ANSWER: Social impact.
Swinging sledgehammers amid snow and freezing rain, the Wharton Wharthogs and Wildebeests rugby teams helped rebuild an abandoned house in the Germantown section of Philadelphia on January 21 as part of Habitat for Humanity’s ongoing effort to deliver affordable housing to disadvantaged families.
In a bonding experience that was both a social-impact outing and a mid-winter work out, 15 team members wielded power saws, hefted rubble, dug clay and lugged lumber to rehab a derelict house as well as lend a hand at Habitat for Humanity’s building material outlet, The Habitat Philadelphia ReStore.
Arriving at the build site in Germantown, North Philly, the Hogs were met by Astor, the scruffy Habitat volunteer carpenter, grinning at them through the snow flurries. Astor soon put the team to work on rehabilitating the dilapidated 1870’s two-bedroom that had been left derelict for the last 20 years. Over the next six hours, under Astor’s guiding eye, Nii Ayite, Adam Blatchford, Ross Cockrell, Joe Rosen, and Anh Tran shifted tons of rubble and soil and excavated a basement under the old house. Meanwhile Jeremy Cook, Casey Dougan, and Dan “The Foreman” Oppedisano delivered Thor-like hammer blows to demolish a recalcitrant concrete slab that was causing water run-off to destabilize the house and potentially flood the newly excavated basement. Their work was a big step towards transforming this ruined shell of a house into a warm and dry home for a disadvantaged Philly family.
A few blocks away at Habitat’s ReStore Erica Connelly, Stella Tambunan, Laura Humber, Ben Pittard, and Ryan Houck applied a combination of OPIM skills and brute force to efficiently organize and display newly donated inventory ready for sale to the community. Through donated materials and volunteer labor at the ReStore, Habitat is able to provide building materials, furniture, appliances and other home items to the surrounding community in need at deeply discounted prices.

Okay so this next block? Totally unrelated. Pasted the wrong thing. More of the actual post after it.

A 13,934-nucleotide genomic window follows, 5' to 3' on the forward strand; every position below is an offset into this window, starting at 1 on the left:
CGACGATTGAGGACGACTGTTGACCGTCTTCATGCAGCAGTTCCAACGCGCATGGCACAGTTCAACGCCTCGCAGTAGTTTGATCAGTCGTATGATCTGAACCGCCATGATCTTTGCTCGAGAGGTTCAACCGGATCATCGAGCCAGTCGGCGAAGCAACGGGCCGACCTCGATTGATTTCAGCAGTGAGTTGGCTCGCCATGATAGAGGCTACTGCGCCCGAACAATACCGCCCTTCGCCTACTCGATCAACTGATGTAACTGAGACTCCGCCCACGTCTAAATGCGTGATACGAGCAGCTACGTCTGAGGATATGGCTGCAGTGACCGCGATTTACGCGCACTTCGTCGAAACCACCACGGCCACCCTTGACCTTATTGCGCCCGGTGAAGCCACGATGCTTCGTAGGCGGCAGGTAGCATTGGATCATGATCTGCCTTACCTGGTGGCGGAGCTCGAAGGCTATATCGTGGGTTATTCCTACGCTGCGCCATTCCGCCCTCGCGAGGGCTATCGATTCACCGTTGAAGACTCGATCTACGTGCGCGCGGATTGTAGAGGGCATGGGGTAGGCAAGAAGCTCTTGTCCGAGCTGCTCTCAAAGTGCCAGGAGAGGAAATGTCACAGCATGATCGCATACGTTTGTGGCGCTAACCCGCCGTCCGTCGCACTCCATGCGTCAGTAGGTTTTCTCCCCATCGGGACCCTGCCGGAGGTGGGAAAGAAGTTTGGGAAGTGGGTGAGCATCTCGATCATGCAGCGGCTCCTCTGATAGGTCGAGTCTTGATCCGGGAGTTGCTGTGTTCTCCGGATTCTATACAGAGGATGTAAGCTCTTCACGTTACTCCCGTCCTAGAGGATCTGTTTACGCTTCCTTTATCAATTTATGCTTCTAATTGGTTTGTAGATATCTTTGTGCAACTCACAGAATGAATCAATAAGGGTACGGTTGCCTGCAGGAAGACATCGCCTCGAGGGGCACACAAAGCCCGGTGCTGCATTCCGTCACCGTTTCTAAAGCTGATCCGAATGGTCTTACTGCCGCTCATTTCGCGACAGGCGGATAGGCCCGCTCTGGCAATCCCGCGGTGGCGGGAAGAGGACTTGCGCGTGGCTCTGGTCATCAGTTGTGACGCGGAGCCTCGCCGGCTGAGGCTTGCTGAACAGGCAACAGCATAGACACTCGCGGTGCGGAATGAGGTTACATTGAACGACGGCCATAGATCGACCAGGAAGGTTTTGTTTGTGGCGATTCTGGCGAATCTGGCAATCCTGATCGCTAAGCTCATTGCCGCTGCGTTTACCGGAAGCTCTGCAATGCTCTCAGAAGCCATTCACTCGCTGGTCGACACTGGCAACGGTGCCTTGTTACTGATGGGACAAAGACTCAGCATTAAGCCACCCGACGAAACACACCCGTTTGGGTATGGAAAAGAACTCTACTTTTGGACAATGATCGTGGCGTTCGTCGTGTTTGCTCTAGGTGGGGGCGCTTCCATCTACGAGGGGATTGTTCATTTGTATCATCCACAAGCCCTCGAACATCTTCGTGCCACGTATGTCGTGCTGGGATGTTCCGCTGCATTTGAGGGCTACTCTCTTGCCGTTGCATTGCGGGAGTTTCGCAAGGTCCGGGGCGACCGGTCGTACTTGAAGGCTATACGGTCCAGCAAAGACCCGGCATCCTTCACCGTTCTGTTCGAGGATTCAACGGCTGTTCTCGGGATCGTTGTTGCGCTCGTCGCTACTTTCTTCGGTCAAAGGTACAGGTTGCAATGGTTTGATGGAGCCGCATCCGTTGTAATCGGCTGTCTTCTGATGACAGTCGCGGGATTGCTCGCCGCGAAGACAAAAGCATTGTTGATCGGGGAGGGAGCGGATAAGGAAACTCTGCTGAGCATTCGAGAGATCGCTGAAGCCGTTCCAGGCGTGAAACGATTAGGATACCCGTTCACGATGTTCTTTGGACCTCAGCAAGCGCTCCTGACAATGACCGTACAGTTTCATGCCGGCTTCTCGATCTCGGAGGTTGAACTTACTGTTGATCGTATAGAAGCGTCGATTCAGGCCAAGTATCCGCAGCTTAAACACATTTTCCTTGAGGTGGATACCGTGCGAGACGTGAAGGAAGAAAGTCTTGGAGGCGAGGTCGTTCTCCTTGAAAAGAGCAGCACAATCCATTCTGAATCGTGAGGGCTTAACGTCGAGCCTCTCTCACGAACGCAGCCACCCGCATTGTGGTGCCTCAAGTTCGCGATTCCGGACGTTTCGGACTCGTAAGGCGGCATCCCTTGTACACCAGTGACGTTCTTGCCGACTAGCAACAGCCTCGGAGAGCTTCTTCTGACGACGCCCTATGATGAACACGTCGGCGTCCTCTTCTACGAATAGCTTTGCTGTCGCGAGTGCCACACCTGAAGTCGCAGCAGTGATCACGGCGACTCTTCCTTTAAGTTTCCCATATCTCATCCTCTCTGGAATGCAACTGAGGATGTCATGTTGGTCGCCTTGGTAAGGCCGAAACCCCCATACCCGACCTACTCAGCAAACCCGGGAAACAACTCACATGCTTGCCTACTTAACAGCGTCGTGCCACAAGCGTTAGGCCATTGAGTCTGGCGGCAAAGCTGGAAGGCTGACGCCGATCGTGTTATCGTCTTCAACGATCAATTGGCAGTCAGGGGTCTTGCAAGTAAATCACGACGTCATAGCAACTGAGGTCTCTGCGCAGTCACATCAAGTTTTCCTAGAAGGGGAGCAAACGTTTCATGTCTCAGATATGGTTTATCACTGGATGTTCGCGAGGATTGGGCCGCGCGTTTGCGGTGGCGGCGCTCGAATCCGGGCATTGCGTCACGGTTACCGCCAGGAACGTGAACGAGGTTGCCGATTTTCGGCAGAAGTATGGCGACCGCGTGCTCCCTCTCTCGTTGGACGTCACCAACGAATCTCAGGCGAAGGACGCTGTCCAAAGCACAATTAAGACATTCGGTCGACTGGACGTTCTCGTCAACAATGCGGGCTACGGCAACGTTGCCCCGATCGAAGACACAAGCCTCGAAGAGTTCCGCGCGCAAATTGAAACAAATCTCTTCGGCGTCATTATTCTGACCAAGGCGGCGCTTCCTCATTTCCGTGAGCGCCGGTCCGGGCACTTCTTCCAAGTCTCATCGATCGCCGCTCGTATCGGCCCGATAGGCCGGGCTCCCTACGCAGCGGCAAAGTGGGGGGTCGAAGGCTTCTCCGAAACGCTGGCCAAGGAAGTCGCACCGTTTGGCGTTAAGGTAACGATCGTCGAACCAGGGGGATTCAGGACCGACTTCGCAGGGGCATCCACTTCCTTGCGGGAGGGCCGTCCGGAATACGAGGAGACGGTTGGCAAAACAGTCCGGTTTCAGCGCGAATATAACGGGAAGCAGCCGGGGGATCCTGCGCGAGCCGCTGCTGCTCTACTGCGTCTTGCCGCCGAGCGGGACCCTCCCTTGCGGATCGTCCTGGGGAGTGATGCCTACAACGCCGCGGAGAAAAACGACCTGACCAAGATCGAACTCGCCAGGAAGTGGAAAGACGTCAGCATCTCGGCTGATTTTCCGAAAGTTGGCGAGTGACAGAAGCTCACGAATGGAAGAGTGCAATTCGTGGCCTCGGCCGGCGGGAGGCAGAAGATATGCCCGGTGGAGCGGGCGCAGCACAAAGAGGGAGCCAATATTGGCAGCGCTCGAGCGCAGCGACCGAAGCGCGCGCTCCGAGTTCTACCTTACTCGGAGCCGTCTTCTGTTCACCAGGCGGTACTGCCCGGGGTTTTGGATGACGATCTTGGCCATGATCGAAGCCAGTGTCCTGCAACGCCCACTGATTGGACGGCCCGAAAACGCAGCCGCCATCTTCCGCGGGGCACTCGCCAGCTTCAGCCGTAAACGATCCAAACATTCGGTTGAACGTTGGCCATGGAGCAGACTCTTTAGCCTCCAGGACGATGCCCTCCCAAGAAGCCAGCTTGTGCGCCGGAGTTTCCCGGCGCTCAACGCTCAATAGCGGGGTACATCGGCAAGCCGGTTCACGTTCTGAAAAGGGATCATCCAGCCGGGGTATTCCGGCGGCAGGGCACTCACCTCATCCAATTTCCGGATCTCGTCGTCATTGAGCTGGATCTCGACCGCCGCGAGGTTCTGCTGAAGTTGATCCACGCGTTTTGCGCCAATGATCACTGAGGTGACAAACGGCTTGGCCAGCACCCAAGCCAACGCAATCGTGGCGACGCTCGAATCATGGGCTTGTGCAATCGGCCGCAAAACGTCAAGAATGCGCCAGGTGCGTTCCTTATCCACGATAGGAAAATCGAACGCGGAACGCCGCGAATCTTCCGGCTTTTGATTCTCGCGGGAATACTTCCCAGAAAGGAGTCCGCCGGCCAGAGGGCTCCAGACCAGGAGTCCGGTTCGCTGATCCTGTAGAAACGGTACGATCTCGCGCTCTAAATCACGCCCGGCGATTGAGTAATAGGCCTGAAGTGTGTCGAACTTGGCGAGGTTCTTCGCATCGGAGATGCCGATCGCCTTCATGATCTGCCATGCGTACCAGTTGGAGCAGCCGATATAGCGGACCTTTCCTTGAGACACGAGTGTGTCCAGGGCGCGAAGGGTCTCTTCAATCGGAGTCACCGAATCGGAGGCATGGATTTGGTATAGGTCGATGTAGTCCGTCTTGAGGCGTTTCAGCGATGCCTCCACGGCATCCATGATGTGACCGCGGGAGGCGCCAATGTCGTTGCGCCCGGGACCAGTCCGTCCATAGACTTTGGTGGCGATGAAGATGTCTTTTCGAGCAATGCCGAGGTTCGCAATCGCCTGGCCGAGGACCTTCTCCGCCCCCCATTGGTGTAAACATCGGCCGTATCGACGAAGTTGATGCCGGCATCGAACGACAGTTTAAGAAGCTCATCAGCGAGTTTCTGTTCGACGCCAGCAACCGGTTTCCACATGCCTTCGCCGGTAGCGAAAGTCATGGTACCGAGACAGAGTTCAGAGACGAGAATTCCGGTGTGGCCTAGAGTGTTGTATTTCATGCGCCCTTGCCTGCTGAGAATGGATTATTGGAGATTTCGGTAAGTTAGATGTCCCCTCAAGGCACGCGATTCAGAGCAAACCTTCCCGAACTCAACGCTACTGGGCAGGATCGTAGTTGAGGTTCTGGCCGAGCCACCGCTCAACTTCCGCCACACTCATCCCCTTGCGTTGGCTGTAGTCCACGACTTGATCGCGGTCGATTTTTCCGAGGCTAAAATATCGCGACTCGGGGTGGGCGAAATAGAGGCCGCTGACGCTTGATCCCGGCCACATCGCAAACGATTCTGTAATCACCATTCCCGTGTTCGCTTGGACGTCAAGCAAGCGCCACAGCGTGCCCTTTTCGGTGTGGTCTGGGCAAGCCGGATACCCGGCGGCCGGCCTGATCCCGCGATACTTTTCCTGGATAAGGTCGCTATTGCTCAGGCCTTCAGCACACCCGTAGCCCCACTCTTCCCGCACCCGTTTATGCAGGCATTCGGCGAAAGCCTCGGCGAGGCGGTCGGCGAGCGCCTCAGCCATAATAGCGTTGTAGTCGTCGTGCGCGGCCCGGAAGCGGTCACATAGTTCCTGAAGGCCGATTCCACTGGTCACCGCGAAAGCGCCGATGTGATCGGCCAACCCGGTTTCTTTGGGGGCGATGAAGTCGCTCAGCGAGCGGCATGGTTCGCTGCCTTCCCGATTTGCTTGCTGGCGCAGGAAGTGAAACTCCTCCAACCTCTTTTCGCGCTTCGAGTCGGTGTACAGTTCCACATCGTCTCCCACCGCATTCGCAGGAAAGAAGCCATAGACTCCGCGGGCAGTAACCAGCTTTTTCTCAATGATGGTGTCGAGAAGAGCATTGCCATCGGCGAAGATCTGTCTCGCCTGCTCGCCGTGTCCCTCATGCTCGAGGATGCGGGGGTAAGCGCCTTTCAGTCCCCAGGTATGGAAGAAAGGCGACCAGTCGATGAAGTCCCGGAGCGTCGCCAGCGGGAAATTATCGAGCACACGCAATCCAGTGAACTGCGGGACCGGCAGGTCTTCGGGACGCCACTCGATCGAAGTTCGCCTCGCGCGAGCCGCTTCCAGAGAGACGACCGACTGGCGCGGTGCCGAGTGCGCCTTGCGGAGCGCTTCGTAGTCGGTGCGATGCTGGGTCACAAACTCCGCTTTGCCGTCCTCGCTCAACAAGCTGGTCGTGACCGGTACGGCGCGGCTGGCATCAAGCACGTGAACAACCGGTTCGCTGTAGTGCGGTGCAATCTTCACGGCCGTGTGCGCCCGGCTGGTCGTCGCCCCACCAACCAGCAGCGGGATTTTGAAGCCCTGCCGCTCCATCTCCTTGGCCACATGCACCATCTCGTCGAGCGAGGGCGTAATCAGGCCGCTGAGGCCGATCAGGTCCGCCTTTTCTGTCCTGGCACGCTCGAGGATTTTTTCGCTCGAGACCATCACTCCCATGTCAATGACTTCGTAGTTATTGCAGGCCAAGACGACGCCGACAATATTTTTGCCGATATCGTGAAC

The Executive Director of Habitat Philadelphia commented that the volunteer effort by the rugby players was an example of Habitat volunteering at its best, with the group surpassing work scope expectations for the day at both sites despite the difficult weather conditions.
The day was arranged by Wharton Non-Profit Board Leadership Program 2011-2012 Board Fellows Dominic Skerritt (Project U.S.E) and Paul Nolen (Habitat for Humanity Philadelphia).
At Wharton, we are constantly inundated with amazing opportunities to benefit ourselves: we are offered amazing jobs with absurd compensation, we travel the world in sheltered and hedonistic treks, and we roll deeper in debt buying bottles at New York night clubs. Yet, we are also inundated with amazing opportunities to help others and in doing so make ourselves greater: the Board Fellows program and volunteering with Habitat for Humanity are perfect opportunities to give something to the Philadelphia community while at the same time rolling our sleeves up, getting our hands dirty, and having a damn good time doing it. A great leader once said, “we make a living by what we get; we make a life by what we give.”…. Get a life. Start giving.
For more information
Board Fellows Program: wlp.wharton.upenn.edu/MBA/nonprofit-board-leadership-pro.cfm
Habitat for Humanity: www.habitatphiladelphia.org
Project U.S.E.: www.projectuse.org
Wharton Rugby: www.wharthogs.com